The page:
Exclusive GP leaders are considering ‘all legal options’ to challenge the rollout of Babylon’s ‘GP at Hand’ service while also participating in regular talks with NHS England and NHS Hammersmith and Fulham CCG over its safety.
Dr Richard Vautrey, chair of the BMA’s GP committee, told Pulse that the BMA has now ‘taken legal advice around a range of issues’ concerning GP at Hand and are looking at ‘all legal options at the moment’ but would not confirm whether a judicial review or other legal challenge was still on the cards.
This comes after LMC leaders voted in favour of a motion calling on the GP committee to ‘seek urgent legal advice’ on the ‘potential judicial review’ at the England LMCs conference in November.
He said: ‘We’re having regular dialogues with NHS England, also with the CCG, involving the local LMC as well, and have taken legal advice around a range of issues.’
He added that NHS England and the CCG, ‘need to be taking action’ to ensure those who register as patients with the service ‘fully understand what they’re doing’.
Patients who join the online GP at Hand service leave behind their former GP practice and join the patient list of Dr Jefferies and Partners’ Lillie Road Surgery, which is able to take them on under the ‘GP Choice’ out-of-area registration scheme.
Dr Vautrey’s comments come after board papers revealed that NHS England initially delayed the roll out of the service with concerns that patients ‘are likely to self-select in a way that results in a younger, healthier, more mobile population registering for the new service’.
However, GP leaders have previously said that this model is a ‘cynical exploitation’ of the GP Choice scheme, and warned that other people would look to replicate it.
A Babylon spokesman said: ‘The NHS belongs to the people, not vested interests in the BMA. Thousands of people have already chosen the convenience and high quality care offered by GP at Hand.
‘Attempts to block people’s right to choose need to be exposed for what they are, particularly when the NHS is so greatly in need of innovation to cope with the increasing pressures on it.
‘We are making our technology available to GP practices up and down the country, and it would be much better for patients if advances like ours were welcomed by the BMA rather than attempts made to block them.’
Since the launch of the GP at Hand app in London, nearly 12,000 patients have signed up to Dr Jefferies and Partners, the West London practice working alongside Babylon.
But NHS Hammersmith and Fulham CCG, alongside NHS England, have suggested a ‘thorough on-going evaluation of the impact of the GP at Hand service’.
At a board meeting earlier this month, the CCG outlined that the evaluation would ‘include consideration of the CCG financial risk as well as how the development of GP at Hand would be considered in light of national policy around accountable and place-based care’, as well as ‘patient safeguarding’.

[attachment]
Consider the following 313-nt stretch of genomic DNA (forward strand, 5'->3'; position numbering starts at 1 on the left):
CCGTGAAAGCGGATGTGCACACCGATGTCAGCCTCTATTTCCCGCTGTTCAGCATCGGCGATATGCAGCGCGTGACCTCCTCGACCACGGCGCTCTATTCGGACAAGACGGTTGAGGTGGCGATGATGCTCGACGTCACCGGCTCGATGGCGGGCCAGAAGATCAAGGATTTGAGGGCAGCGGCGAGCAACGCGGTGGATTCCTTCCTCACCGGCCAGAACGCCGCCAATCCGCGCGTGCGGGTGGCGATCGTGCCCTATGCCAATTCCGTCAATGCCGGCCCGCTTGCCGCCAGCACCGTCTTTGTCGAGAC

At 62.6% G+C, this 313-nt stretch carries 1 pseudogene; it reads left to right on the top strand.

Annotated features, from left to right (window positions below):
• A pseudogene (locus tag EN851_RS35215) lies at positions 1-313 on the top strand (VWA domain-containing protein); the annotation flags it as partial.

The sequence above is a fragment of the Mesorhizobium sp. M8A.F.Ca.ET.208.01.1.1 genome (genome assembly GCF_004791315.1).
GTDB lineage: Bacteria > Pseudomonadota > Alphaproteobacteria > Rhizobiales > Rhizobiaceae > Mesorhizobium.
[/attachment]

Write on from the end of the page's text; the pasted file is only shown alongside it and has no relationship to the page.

An initial review completed ahead of the launch by NHS England and the CCG, which saw the rollout delayed ‘due to a formal objection issued by NHS England’, concluded that the app was ‘innovative and had the potential to benefit patients and the wider care system’.
The team behind GP at Hand agreed to a more ‘restricted rollout‘, to four sites outside Hammersmith and Fulham instead of a proposed nine.
They said they would also restrict it to patients living or working within 30 to 40 minutes of a participating practice and only use locations which offer ‘full GMS services’ and where clinicians can see a full NHS medical record during appointments.
A Babylon Health spokesman said: ‘GP at Hand is going from strength to strength, delivering round the clock healthcare to thousands of people across the capital on a daily basis.
‘Commissioners have comprehensively signed off our roll-out plan and we look forward to working with them to expand GP at Hand across the country.’
What is Babylon’s ‘GP at Hand’ service?
Babylon launched the ‘GP at Hand’ service in November, promising that patients will be able to ‘book an appointment within seconds’ via its smartphone app and have ‘a video consultation with an NHS GP typically in under two hours of booking, anytime, anywhere’.
It seems to have proved popular with patients, with 7,000 joining the practice involved in the first month and a further 5,000 since then (according to the latest figures available).
But the service has encountered fierce opposition from GP leaders, in particular RCGP chair Professor Helen Stokes-Lampard who warned that the scheme was ‘cherry picking’ patients. The RCGP has since decided that it would no longer accept Babylon Health to sponsor its annual conference and the BMA is looking at the possibility of legal action.
Babylon had previously suffered a setback after CCGs in London decided not to proceed with plans to use the company’s ‘symptom checker’ app to triage patients when testing revealed there was a risk of ‘gaming the system to achieve a GP appointment’. But since launch, its service’s popularity among patients means that it is rapidly gaining ground despite what the GP profession think of it.